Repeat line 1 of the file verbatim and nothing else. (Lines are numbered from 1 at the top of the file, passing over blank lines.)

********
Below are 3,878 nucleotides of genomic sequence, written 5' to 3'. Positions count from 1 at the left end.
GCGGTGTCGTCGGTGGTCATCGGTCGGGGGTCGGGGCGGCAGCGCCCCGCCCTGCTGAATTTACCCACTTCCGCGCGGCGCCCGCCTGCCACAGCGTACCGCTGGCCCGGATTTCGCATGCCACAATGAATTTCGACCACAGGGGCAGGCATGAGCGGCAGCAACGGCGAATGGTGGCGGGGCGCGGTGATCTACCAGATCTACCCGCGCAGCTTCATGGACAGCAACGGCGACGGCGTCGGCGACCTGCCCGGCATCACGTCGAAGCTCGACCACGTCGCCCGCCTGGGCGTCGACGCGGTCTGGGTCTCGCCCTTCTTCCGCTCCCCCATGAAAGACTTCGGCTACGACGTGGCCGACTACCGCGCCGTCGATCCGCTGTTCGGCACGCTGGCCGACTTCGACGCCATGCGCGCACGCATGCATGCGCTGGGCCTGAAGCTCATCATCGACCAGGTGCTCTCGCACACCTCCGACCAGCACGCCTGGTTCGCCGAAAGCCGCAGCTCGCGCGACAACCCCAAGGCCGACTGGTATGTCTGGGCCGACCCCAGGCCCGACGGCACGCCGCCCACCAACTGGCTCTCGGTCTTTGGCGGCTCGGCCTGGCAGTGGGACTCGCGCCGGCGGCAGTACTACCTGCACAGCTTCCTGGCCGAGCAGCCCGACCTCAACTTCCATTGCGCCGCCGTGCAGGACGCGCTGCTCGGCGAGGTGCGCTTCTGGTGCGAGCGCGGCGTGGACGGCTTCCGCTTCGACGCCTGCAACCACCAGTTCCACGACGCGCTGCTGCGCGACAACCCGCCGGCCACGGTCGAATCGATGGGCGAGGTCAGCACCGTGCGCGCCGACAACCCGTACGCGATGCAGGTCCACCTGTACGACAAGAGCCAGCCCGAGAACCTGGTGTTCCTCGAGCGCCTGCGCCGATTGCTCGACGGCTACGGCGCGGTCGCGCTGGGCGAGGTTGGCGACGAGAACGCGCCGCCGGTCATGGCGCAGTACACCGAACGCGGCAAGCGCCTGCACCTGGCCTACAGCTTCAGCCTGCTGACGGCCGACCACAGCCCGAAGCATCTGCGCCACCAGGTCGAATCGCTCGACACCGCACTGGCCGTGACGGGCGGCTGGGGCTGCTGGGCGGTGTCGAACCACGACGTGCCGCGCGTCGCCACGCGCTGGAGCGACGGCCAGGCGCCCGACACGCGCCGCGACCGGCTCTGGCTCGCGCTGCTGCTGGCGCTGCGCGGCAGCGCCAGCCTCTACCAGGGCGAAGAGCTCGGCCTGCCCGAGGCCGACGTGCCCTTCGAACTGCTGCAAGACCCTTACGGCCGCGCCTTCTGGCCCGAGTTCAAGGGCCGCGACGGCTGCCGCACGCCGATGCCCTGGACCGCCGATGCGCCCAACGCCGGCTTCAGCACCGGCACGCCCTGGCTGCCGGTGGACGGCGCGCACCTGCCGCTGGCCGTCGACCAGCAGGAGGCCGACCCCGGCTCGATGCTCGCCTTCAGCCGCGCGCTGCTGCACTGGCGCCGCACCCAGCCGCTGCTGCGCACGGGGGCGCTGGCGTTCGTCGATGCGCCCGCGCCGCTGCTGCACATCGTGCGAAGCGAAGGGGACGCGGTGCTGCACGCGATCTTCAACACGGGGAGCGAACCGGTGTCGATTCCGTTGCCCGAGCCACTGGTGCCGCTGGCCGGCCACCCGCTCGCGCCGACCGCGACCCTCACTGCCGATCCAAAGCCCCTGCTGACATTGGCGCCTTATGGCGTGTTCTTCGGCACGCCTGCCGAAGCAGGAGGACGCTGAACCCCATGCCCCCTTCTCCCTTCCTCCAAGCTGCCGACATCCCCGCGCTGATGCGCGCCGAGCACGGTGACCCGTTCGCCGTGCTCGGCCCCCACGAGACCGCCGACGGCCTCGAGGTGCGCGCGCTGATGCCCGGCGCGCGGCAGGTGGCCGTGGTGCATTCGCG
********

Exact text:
Below are 3,878 nucleotides of genomic sequence, written 5' to 3'. Positions count from 1 at the left end.